The Agenda: CofC to leave SoCon? Thurmond stays on ballot, CHS about to take off

Cougars could move to Colonial Athletic Association


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College of Charleston sophomore center Adjehi Baru - ADAM CHANDLER FILE PHOTO

College of Charleston could jump to Colonial Athletic Association
The College of Charleston Board of Trustees is meeting this morning to decide whether the school will move forward with a proposal to move the school's athletic programs from the regional Southern Conference to the more higher profile Colonial Athletic Association. ESPN reported Thursday, "Charleston expected to join CAA."
Sources: Post and Courier, ESPN
UPDATE: In a 12-5 vote, the CofC board votes to begin negotiations with the CAA. No actual move will be final until the deal is finalized and approved again by the board.

Federal panel rules keeping Thurmond on Senate 41 ballot
A three-judge panel ruled Thursday that former Charleston County Councilman Paul Thurmond will stay on the ballot for the November 6 election to fill West Ashley Senate District 41 seat previously held by now-Lt. Gov. Glenn McConnell. Thurmond faces Democrat Paul Tinkler in the general election.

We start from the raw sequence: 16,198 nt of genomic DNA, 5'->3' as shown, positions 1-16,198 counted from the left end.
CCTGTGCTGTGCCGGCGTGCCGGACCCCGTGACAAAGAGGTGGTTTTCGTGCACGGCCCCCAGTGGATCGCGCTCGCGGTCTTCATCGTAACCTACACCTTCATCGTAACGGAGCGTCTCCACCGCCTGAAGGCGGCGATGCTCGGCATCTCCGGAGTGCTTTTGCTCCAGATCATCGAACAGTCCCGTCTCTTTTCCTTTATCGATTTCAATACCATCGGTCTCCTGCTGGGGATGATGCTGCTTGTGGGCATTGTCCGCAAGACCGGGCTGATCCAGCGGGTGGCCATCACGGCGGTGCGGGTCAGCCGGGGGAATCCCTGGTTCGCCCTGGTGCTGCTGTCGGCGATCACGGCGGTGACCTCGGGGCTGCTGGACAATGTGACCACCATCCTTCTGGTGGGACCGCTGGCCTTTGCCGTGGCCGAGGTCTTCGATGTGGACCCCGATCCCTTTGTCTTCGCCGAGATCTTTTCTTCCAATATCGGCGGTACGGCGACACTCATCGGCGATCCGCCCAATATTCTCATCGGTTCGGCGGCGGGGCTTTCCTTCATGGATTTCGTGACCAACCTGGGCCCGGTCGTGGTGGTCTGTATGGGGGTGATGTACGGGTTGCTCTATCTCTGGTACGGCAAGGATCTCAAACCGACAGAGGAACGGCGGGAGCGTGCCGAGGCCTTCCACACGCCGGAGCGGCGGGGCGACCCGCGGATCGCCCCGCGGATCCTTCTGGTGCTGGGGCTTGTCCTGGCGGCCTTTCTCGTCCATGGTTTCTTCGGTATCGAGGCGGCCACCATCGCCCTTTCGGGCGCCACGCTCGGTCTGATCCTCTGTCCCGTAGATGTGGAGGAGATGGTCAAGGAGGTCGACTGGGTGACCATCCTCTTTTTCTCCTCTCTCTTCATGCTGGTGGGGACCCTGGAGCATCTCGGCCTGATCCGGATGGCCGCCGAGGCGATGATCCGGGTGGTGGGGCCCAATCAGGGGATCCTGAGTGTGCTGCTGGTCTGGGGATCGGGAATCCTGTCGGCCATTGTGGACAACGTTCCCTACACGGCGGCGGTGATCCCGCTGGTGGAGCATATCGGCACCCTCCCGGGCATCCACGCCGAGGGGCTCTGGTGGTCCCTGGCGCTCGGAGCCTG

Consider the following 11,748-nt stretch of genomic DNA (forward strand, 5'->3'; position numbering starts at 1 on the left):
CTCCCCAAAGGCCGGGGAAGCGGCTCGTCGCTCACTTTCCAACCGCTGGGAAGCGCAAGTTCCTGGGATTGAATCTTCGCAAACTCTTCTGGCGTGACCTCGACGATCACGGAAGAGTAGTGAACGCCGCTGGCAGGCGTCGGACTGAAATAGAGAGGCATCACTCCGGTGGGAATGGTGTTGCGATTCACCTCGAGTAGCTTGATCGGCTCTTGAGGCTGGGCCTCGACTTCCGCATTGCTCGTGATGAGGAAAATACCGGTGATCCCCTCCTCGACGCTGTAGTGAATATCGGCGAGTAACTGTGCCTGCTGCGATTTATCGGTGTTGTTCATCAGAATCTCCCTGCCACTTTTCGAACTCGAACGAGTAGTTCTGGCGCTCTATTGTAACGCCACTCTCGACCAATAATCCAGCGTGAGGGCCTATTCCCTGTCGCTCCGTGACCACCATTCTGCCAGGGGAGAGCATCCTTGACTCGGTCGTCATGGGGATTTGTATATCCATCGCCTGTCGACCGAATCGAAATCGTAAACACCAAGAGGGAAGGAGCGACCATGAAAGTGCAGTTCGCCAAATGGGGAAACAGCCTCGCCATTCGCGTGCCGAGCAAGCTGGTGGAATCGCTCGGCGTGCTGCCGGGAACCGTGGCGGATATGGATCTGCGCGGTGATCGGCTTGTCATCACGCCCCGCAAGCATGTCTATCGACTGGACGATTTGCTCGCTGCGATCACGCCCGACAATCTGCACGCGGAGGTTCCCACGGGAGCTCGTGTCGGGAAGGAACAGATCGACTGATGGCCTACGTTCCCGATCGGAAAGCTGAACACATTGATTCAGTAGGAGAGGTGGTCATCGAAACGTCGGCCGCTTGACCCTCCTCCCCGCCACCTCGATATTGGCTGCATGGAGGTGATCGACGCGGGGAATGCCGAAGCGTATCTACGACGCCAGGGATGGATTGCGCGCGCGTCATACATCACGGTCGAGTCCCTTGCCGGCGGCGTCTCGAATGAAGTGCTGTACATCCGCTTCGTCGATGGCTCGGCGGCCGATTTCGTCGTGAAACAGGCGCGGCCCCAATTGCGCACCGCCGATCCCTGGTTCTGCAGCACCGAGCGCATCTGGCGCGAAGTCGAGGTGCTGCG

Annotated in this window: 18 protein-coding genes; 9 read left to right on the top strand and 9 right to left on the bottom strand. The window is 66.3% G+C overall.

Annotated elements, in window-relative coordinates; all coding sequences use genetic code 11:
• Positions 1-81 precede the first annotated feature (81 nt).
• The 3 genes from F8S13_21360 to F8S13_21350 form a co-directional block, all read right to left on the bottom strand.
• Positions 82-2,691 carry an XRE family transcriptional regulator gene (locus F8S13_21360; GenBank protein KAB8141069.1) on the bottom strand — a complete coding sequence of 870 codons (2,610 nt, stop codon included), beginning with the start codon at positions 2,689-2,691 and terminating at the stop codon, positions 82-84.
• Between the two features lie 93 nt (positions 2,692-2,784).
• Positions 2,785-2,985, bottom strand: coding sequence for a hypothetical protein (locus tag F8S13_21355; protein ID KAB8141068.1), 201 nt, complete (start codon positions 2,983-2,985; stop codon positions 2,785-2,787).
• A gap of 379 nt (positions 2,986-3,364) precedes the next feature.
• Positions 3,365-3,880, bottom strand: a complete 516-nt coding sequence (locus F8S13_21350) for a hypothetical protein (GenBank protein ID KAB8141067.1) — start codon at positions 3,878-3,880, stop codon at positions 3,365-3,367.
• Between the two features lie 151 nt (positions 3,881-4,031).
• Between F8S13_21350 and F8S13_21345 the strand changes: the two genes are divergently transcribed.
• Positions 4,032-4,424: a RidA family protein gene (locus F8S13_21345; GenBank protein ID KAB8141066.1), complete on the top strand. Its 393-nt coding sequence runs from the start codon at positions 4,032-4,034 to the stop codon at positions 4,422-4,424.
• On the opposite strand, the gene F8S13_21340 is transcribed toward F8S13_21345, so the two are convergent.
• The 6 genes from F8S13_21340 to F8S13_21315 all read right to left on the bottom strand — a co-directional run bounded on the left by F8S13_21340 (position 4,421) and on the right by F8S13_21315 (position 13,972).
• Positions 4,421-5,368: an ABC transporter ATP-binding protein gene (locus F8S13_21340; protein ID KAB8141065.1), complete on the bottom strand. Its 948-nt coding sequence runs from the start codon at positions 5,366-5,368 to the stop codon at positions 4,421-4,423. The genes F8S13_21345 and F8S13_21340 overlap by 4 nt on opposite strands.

Sources: Spartanburg Herald Journal/AP, SC Radio Network

Charleston breaks ground on $162.5 million airport expansion
The groundbreaking ceremony Thursday kicks off two-years of construction at Charleston International Airport, which will expand terminals and give the airport's atrium a facelift.
Sources: WCSC-TV, Post and Courier

State unemployment falls to 9.1%
In September, the state recorded the largest single-month decrease in unemployment since 1983, dropping from 9.6% to 9.1%, though FITS News, a frequent critic of state government, reports that much of the decrease is due to goverment hiring.
Sources: The State, FITS News

West Nile virus claims three so far this year
The number of S.C. West Nile virus fatalities this year is triple the total all-time number since the state began tracking fatalities in 2001, and the 40 cases reported statewide this year shows a large increase over the normal 3-5 cases per year.
Sources: Post and Courier


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